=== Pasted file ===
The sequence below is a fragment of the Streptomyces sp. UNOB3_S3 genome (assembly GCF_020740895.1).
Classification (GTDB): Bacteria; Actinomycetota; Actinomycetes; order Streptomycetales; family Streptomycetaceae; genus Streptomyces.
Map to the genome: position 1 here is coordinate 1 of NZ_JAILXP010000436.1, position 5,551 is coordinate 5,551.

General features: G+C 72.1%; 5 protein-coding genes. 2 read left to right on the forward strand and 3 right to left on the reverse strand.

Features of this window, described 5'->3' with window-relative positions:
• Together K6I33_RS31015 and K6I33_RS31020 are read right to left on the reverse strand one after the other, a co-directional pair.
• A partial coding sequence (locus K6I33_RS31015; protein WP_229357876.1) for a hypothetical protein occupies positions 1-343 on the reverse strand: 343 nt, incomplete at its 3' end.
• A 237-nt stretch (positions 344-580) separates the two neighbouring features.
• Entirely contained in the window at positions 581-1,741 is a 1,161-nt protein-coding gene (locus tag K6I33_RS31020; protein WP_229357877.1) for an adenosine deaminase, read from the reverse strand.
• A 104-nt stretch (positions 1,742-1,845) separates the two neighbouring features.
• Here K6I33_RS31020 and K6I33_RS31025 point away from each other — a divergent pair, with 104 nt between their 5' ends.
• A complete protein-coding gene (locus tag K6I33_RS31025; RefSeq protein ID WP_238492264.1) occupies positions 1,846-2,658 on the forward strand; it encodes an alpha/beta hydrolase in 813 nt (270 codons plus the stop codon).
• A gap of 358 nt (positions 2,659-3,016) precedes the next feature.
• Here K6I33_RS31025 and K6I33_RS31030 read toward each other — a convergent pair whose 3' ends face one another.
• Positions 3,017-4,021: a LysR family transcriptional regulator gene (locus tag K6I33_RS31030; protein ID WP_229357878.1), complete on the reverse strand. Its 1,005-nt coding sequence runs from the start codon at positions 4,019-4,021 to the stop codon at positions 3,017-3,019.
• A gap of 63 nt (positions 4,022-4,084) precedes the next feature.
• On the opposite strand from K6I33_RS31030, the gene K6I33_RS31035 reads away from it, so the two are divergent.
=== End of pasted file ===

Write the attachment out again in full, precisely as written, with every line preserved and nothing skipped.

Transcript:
The sequence below is a fragment of the Streptomyces sp. UNOB3_S3 genome (assembly GCF_020740895.1).
Classification (GTDB): Bacteria; Actinomycetota; Actinomycetes; order Streptomycetales; family Streptomycetaceae; genus Streptomyces.
Map to the genome: position 1 here is coordinate 1 of NZ_JAILXP010000436.1, position 5,551 is coordinate 5,551.

General features: G+C 72.1%; 5 protein-coding genes. 2 read left to right on the forward strand and 3 right to left on the reverse strand.

Features of this window, described 5'->3' with window-relative positions:
• Together K6I33_RS31015 and K6I33_RS31020 are read right to left on the reverse strand one after the other, a co-directional pair.
• A partial coding sequence (locus K6I33_RS31015; protein WP_229357876.1) for a hypothetical protein occupies positions 1-343 on the reverse strand: 343 nt, incomplete at its 3' end.
• A 237-nt stretch (positions 344-580) separates the two neighbouring features.
• Entirely contained in the window at positions 581-1,741 is a 1,161-nt protein-coding gene (locus tag K6I33_RS31020; protein WP_229357877.1) for an adenosine deaminase, read from the reverse strand.
• A 104-nt stretch (positions 1,742-1,845) separates the two neighbouring features.
• Here K6I33_RS31020 and K6I33_RS31025 point away from each other — a divergent pair, with 104 nt between their 5' ends.
• A complete protein-coding gene (locus tag K6I33_RS31025; RefSeq protein ID WP_238492264.1) occupies positions 1,846-2,658 on the forward strand; it encodes an alpha/beta hydrolase in 813 nt (270 codons plus the stop codon).
• A gap of 358 nt (positions 2,659-3,016) precedes the next feature.
• Here K6I33_RS31025 and K6I33_RS31030 read toward each other — a convergent pair whose 3' ends face one another.
• Positions 3,017-4,021: a LysR family transcriptional regulator gene (locus tag K6I33_RS31030; protein ID WP_229357878.1), complete on the reverse strand. Its 1,005-nt coding sequence runs from the start codon at positions 4,019-4,021 to the stop codon at positions 3,017-3,019.
• A gap of 63 nt (positions 4,022-4,084) precedes the next feature.
• On the opposite strand from K6I33_RS31030, the gene K6I33_RS31035 reads away from it, so the two are divergent.